Wednesday, December 21, 2011

Spades, Hearts, Diamonds

A game of cards. Oil painting by Stephen Jenner. Wellcome Library no. 47409i

In England in 1840, Queen Victoria married Prince Albert, Charles Dickens published The Old Curiosity Shop, and a certain E. Estridge passed the time by drawing on playing cards. He (or she, but perhaps more probably he) took a complete pack manufactured by the firm of Hardy & Sons, and doodled contemporary scenes on each of the numbered cards, using the pips (the spades, hearts, diamonds and clubs) as human heads. Each of the royal cards carried a letter or number which together spell out "E. ESTRIDGE 1840".

The complete pack was acquired by the firm of Abbott & Holder from whom the Wellcome Library has acquired three cards, thus adding a new and bizarre species to the variety of genres represented in the Wellcome Library's collections. In the Wellcome Library they have the number 780448i and they can be found in the Wellcome Library catalogue here.

The Two of Spades (left) must be either a meeting or a confrontation between two black figures (since Spades and Clubs are black). Estridge has shown them as two black pugilists exercising the science of boxing. Many books had been published about the science of boxing, including Captain John Godfrey’s A treatise upon the science of defence of 1747 and Thomas Fewtrell’s Boxing reviewed; or, the science of manual defence, displayed on rational principles, London, 1790. And at some stage boxing acquired the sobriquet "the sweet science". The Oxford English Dictionary also gives as the meaning of spade “Slang (orig. U.S.) depreciative and offensive. As a term of contempt or casual reference among white people: a black person, esp. a black man. Formerly (among African Americans): a very dark-skinned black person.” But as the earliest quotation given is American and dates from 1928, it would surely be incorrect to read that meaning into this English drawing.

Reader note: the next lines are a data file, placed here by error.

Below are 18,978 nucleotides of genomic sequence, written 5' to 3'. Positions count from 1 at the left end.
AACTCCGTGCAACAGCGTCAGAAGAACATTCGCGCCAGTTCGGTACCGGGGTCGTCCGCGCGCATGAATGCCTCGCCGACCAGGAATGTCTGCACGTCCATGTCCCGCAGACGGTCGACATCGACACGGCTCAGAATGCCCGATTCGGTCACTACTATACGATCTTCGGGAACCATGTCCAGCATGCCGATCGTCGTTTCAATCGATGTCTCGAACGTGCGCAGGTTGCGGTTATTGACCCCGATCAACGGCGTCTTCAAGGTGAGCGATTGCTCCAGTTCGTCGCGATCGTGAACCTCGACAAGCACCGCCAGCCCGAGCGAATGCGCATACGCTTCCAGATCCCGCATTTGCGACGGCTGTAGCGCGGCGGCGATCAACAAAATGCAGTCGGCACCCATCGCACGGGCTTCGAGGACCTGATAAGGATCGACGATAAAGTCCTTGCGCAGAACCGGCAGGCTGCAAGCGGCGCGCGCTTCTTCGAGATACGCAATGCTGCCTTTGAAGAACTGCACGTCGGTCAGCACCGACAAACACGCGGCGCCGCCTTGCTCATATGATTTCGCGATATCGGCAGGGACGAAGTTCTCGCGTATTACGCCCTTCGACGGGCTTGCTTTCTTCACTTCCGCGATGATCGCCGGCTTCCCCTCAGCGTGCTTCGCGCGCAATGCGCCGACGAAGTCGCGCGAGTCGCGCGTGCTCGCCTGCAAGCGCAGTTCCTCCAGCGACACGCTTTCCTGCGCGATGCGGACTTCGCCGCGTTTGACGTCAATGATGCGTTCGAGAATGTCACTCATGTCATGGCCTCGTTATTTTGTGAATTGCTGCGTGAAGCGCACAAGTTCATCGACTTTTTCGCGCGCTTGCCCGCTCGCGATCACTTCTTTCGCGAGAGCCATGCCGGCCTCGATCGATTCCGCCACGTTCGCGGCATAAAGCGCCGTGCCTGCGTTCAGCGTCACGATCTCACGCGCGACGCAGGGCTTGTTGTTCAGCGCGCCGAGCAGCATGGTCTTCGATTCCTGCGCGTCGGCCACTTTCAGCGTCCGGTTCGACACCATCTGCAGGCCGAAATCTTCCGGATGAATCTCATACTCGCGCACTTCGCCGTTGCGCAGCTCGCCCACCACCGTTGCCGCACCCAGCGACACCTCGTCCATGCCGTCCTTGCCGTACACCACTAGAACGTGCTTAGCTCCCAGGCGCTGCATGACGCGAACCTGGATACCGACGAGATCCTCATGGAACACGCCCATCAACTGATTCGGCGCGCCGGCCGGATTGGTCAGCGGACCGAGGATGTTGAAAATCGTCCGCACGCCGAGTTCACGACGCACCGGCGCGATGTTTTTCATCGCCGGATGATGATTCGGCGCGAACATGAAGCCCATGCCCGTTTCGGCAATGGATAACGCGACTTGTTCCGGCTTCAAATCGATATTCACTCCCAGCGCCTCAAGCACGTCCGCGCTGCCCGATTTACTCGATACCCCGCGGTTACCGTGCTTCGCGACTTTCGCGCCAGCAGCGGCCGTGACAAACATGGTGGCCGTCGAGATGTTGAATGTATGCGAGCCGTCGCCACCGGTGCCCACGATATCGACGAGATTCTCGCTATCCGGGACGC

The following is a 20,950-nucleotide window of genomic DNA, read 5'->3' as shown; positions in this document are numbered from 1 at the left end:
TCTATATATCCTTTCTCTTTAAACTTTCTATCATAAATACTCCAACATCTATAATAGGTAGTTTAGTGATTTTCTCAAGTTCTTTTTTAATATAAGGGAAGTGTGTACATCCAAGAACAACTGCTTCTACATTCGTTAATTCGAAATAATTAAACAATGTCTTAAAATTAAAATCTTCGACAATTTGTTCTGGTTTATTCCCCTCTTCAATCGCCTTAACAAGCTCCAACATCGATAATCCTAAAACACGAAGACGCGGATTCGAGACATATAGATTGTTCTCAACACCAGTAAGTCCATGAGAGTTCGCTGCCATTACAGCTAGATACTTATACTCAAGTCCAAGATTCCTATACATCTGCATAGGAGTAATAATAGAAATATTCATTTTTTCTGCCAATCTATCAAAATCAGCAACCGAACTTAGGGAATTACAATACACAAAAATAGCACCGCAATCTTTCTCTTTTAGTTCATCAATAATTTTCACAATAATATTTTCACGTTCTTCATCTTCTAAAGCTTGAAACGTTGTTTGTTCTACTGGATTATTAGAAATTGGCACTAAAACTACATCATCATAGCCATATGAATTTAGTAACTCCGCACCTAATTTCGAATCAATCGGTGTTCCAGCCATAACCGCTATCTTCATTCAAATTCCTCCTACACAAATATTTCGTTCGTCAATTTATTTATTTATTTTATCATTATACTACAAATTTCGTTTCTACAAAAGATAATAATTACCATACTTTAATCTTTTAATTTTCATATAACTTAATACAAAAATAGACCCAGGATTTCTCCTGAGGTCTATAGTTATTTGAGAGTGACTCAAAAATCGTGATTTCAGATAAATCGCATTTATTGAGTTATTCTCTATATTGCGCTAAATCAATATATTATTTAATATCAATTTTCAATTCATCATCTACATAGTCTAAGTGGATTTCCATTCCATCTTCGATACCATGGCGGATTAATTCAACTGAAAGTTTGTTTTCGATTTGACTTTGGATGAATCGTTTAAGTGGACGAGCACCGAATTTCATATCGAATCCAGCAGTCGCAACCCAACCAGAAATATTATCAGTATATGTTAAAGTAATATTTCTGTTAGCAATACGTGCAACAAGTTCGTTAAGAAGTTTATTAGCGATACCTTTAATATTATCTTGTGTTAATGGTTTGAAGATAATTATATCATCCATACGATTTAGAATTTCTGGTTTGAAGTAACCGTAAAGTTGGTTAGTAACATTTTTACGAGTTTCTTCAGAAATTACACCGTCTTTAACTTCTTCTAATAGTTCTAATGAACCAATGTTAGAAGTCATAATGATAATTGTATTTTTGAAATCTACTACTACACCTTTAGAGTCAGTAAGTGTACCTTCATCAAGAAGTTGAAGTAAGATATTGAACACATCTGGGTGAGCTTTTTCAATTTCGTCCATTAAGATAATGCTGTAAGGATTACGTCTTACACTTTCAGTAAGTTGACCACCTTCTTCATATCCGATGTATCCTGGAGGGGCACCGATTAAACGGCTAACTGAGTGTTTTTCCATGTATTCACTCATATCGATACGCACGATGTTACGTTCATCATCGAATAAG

The Three of Diamonds (right) contains three figures: what about two people helping a third? Estridge does that by showing two men carrying an injured person on a stretcher "To Guy’s", i.e. to Guy’s Hospital, then as now in Southwark, near London Bridge. This patient there follows in the tracks of those Southwark residents who had recently been taken to Guy’s and immortalised in the pages of Richard Bright’s Reports of medical cases (1827-1831).

The Ten of Hearts suggests a team game with ten players or a well-ordered ceremony of some sort. Estridge makes it a post-mortem examination (above), conducted by a Georgian surgeon in a wig, in the presence of eight other witnesses. Several other scenes in the pack also show people in Georgian dress, suggesting that Estridge was old enough to recall life from before 1800. His post-mortem examiners are not modern medical coroners of the Thomas Wakley generation, but perhaps members of the old Company of Surgeons, dissecting a body in Surgeons' Hall in the Old Bailey, and living on in folk memory into the reign of Victoria. The subject has certainly given the artist a lot of amusement in turning hearts into heads, with the closed eyes of the deceased contrasted with the staring eyes of the watchers.

 
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